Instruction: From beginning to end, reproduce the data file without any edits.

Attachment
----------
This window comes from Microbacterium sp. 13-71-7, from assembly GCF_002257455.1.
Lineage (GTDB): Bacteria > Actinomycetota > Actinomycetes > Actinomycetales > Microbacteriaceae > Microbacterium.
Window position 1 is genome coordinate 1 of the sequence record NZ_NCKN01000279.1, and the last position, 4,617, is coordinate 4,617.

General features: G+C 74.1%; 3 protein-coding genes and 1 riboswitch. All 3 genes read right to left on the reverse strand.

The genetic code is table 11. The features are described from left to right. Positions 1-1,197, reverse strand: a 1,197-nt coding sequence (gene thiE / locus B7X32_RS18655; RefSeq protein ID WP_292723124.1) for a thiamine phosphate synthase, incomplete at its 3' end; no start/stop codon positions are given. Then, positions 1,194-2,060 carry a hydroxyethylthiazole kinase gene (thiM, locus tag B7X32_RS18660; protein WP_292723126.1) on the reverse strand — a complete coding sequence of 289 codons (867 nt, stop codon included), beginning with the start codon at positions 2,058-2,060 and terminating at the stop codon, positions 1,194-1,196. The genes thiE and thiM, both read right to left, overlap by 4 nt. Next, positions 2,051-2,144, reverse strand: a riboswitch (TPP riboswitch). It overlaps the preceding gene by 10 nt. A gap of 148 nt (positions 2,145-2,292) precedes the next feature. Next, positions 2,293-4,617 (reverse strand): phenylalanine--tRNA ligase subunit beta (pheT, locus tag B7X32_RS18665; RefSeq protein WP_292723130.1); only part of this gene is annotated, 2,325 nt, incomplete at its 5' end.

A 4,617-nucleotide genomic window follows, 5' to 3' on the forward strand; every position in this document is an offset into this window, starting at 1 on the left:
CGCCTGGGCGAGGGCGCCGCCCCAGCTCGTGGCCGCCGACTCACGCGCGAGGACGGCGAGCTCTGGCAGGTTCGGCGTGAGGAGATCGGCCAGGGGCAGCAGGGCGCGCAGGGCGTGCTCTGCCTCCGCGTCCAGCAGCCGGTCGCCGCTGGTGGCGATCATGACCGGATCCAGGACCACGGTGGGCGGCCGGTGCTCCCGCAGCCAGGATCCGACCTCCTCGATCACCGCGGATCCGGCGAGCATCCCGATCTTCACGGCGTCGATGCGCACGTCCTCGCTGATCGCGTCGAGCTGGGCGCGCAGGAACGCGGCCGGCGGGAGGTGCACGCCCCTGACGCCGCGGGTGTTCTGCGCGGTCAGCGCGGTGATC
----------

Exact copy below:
This window comes from Microbacterium sp. 13-71-7, from assembly GCF_002257455.1.
Lineage (GTDB): Bacteria > Actinomycetota > Actinomycetes > Actinomycetales > Microbacteriaceae > Microbacterium.
Window position 1 is genome coordinate 1 of the sequence record NZ_NCKN01000279.1, and the last position, 4,617, is coordinate 4,617.

General features: G+C 74.1%; 3 protein-coding genes and 1 riboswitch. All 3 genes read right to left on the reverse strand.

The genetic code is table 11. The features are described from left to right. Positions 1-1,197, reverse strand: a 1,197-nt coding sequence (gene thiE / locus B7X32_RS18655; RefSeq protein ID WP_292723124.1) for a thiamine phosphate synthase, incomplete at its 3' end; no start/stop codon positions are given. Then, positions 1,194-2,060 carry a hydroxyethylthiazole kinase gene (thiM, locus tag B7X32_RS18660; protein WP_292723126.1) on the reverse strand — a complete coding sequence of 289 codons (867 nt, stop codon included), beginning with the start codon at positions 2,058-2,060 and terminating at the stop codon, positions 1,194-1,196. The genes thiE and thiM, both read right to left, overlap by 4 nt. Next, positions 2,051-2,144, reverse strand: a riboswitch (TPP riboswitch). It overlaps the preceding gene by 10 nt. A gap of 148 nt (positions 2,145-2,292) precedes the next feature. Next, positions 2,293-4,617 (reverse strand): phenylalanine--tRNA ligase subunit beta (pheT, locus tag B7X32_RS18665; RefSeq protein WP_292723130.1); only part of this gene is annotated, 2,325 nt, incomplete at its 5' end.

A 4,617-nucleotide genomic window follows, 5' to 3' on the forward strand; every position in this document is an offset into this window, starting at 1 on the left:
CGCCTGGGCGAGGGCGCCGCCCCAGCTCGTGGCCGCCGACTCACGCGCGAGGACGGCGAGCTCTGGCAGGTTCGGCGTGAGGAGATCGGCCAGGGGCAGCAGGGCGCGCAGGGCGTGCTCTGCCTCCGCGTCCAGCAGCCGGTCGCCGCTGGTGGCGATCATGACCGGATCCAGGACCACGGTGGGCGGCCGGTGCTCCCGCAGCCAGGATCCGACCTCCTCGATCACCGCGGATCCGGCGAGCATCCCGATCTTCACGGCGTCGATGCGCACGTCCTCGCTGATCGCGTCGAGCTGGGCGCGCAGGAACGCGGCCGGCGGGAGGTGCACGCCCCTGACGCCGCGGGTGTTCTGCGCGGTCAGCGCGGTGATC